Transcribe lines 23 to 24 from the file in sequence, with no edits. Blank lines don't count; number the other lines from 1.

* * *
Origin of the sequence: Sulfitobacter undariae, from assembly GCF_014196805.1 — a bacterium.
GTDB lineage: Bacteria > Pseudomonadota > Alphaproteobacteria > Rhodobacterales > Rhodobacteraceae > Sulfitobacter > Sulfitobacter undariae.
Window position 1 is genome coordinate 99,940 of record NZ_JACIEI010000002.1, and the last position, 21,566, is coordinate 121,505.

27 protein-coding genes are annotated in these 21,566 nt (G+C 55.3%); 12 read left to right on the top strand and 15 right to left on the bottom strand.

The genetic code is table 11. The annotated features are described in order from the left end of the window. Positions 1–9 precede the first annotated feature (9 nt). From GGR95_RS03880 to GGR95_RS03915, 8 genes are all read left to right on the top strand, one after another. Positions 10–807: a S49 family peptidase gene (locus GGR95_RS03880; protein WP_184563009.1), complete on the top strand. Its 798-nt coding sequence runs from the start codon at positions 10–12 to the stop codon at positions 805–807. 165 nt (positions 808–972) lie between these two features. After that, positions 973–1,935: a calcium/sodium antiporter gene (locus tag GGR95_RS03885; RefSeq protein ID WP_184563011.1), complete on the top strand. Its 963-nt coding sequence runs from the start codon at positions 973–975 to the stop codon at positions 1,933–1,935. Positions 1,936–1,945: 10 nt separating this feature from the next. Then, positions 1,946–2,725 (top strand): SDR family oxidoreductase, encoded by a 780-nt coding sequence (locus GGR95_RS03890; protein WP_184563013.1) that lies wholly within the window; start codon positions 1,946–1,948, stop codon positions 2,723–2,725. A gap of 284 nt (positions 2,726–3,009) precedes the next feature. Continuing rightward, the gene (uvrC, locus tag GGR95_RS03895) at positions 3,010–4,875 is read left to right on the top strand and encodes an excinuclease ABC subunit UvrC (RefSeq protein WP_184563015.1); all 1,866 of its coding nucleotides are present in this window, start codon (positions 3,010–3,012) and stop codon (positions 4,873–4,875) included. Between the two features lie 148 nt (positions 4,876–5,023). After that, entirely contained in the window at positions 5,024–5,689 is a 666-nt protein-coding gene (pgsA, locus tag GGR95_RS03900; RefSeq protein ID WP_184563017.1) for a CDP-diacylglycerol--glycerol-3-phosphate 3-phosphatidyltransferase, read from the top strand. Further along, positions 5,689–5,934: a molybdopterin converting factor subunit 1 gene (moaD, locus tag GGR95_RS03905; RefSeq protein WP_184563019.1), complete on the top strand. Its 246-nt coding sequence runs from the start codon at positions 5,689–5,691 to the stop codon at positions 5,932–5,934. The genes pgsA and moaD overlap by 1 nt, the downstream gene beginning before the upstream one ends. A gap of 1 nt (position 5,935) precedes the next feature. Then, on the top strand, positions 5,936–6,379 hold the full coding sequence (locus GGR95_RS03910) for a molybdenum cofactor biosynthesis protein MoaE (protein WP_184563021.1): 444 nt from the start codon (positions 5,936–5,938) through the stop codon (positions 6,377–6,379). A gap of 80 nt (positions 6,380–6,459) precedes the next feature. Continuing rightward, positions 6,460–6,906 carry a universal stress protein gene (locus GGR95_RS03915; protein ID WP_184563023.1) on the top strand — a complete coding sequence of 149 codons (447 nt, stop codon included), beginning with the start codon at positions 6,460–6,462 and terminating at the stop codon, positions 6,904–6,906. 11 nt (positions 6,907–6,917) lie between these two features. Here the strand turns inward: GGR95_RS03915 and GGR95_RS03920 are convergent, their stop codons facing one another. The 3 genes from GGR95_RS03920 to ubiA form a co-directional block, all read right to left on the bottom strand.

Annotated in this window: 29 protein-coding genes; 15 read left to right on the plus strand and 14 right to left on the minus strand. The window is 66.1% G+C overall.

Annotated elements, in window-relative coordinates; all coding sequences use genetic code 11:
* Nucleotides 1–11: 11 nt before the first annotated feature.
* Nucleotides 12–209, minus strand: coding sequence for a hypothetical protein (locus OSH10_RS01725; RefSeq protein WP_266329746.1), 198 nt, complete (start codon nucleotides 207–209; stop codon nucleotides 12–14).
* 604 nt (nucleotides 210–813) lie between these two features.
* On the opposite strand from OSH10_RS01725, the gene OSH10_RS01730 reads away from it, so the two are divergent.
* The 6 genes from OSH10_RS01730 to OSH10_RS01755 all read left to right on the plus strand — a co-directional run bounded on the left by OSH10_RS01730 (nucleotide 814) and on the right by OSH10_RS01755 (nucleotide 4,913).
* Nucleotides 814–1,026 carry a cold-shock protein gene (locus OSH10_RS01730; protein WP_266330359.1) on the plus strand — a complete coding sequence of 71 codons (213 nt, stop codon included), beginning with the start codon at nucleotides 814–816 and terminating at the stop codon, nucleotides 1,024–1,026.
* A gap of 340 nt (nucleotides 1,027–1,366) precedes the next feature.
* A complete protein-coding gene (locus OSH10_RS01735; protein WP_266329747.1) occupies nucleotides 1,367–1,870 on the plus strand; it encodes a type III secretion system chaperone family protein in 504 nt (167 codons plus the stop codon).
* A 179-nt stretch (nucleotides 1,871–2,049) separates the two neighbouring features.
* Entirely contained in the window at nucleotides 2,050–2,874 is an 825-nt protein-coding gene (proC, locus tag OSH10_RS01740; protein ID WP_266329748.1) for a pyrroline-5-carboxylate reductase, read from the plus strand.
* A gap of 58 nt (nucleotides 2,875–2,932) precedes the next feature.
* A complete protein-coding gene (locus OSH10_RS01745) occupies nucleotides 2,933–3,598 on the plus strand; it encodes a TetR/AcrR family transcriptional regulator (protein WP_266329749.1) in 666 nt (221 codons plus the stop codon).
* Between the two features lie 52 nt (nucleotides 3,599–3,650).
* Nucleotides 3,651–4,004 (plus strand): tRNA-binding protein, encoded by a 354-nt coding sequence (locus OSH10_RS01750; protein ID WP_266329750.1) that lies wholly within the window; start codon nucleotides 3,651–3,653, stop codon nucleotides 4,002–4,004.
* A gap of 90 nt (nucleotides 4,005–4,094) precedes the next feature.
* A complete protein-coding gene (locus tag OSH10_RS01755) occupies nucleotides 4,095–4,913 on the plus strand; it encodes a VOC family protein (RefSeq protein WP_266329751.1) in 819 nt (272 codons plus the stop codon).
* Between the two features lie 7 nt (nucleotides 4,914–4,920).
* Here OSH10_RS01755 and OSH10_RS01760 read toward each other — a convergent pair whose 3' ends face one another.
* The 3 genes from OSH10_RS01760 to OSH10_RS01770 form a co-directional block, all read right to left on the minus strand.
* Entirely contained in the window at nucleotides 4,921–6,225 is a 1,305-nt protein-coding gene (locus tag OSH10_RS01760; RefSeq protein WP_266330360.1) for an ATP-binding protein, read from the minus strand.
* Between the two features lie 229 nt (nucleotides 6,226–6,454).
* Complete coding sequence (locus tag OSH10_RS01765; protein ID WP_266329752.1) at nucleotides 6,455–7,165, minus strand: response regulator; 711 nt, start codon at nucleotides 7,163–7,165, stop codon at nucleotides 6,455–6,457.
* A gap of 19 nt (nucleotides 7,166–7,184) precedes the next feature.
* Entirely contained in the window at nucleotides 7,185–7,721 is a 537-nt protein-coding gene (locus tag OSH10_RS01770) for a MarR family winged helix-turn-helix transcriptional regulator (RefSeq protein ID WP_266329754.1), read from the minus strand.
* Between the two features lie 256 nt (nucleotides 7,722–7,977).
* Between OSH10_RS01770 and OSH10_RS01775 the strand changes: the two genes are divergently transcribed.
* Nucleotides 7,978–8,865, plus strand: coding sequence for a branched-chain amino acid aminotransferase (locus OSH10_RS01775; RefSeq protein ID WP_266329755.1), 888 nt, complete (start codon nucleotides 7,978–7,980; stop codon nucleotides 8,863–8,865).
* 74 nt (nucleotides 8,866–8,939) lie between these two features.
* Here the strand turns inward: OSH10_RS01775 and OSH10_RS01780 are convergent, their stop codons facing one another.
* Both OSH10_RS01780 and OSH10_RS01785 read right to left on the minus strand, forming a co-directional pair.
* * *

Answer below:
* A complete protein-coding gene (locus tag OSH10_RS01755) occupies nucleotides 4,095–4,913 on the plus strand; it encodes a VOC family protein (RefSeq protein WP_266329751.1) in 819 nt (272 codons plus the stop codon).
* Between the two features lie 7 nt (nucleotides 4,914–4,920).